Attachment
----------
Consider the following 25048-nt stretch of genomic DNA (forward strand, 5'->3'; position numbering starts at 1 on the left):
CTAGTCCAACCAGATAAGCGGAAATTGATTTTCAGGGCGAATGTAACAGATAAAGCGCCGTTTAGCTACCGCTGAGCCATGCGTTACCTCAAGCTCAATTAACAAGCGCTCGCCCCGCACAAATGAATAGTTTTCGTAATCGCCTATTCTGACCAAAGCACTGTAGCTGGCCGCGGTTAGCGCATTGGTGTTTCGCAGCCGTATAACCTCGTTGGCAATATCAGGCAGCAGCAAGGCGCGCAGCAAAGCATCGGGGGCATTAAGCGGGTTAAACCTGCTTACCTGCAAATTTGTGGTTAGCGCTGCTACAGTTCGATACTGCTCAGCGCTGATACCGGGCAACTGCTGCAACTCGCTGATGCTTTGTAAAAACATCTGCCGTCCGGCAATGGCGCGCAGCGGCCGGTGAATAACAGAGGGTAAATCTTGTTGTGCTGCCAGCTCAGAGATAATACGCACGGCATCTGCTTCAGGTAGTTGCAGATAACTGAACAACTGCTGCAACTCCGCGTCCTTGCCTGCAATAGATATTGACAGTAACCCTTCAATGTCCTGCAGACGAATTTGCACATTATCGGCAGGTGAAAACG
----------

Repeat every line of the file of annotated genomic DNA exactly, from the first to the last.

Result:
Consider the following 25048-nt stretch of genomic DNA (forward strand, 5'->3'; position numbering starts at 1 on the left):
CTAGTCCAACCAGATAAGCGGAAATTGATTTTCAGGGCGAATGTAACAGATAAAGCGCCGTTTAGCTACCGCTGAGCCATGCGTTACCTCAAGCTCAATTAACAAGCGCTCGCCCCGCACAAATGAATAGTTTTCGTAATCGCCTATTCTGACCAAAGCACTGTAGCTGGCCGCGGTTAGCGCATTGGTGTTTCGCAGCCGTATAACCTCGTTGGCAATATCAGGCAGCAGCAAGGCGCGCAGCAAAGCATCGGGGGCATTAAGCGGGTTAAACCTGCTTACCTGCAAATTTGTGGTTAGCGCTGCTACAGTTCGATACTGCTCAGCGCTGATACCGGGCAACTGCTGCAACTCGCTGATGCTTTGTAAAAACATCTGCCGTCCGGCAATGGCGCGCAGCGGCCGGTGAATAACAGAGGGTAAATCTTGTTGTGCTGCCAGCTCAGAGATAATACGCACGGCATCTGCTTCAGGTAGTTGCAGATAACTGAACAACTGCTGCAACTCCGCGTCCTTGCCTGCAATAGATATTGACAGTAACCCTTCAATGTCCTGCAGACGAATTTGCACATTATCGGCAGGTGAAAACG